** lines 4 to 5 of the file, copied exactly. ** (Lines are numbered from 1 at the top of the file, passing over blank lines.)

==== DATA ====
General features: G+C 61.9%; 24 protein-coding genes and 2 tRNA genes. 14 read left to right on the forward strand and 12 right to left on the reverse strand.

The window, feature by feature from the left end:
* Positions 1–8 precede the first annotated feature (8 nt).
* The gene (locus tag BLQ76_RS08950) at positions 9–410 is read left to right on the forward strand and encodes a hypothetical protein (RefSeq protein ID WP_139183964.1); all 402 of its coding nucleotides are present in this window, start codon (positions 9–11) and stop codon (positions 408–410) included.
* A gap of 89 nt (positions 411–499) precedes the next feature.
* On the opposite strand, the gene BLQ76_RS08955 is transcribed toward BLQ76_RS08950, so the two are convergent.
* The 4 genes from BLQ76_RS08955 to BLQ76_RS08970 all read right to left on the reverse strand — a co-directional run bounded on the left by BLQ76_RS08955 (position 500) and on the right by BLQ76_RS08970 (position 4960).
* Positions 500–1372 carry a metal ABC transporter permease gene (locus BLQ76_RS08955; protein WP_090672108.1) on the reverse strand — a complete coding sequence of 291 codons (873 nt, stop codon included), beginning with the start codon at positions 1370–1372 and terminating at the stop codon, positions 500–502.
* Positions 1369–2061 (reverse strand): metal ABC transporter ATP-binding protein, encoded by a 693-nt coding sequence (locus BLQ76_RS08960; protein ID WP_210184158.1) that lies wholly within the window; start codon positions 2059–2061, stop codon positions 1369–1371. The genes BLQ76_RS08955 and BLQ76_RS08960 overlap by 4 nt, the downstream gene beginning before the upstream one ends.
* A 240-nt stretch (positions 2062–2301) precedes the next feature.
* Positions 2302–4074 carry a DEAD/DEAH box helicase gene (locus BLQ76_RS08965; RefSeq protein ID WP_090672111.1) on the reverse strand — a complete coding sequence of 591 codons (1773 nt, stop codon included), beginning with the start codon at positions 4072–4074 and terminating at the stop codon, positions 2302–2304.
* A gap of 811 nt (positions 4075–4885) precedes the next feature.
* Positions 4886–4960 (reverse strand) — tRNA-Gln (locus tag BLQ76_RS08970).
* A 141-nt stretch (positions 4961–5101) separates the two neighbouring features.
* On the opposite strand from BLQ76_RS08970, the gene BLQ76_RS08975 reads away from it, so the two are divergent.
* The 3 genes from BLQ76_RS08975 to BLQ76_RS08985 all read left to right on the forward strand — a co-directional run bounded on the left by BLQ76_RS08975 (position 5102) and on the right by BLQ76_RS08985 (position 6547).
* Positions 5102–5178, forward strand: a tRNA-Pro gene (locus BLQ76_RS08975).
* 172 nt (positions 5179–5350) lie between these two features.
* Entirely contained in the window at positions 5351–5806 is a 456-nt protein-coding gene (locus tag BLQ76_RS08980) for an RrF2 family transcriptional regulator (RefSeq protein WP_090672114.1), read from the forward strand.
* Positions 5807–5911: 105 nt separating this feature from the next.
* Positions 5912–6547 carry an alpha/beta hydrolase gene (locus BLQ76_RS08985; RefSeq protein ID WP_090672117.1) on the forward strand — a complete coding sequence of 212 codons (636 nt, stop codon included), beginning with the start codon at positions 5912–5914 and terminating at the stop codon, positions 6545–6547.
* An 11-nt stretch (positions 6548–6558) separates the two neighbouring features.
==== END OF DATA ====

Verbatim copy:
* The gene (locus tag BLQ76_RS08950) at positions 9–410 is read left to right on the forward strand and encodes a hypothetical protein (RefSeq protein ID WP_139183964.1); all 402 of its coding nucleotides are present in this window, start codon (positions 9–11) and stop codon (positions 408–410) included.
* A gap of 89 nt (positions 411–499) precedes the next feature.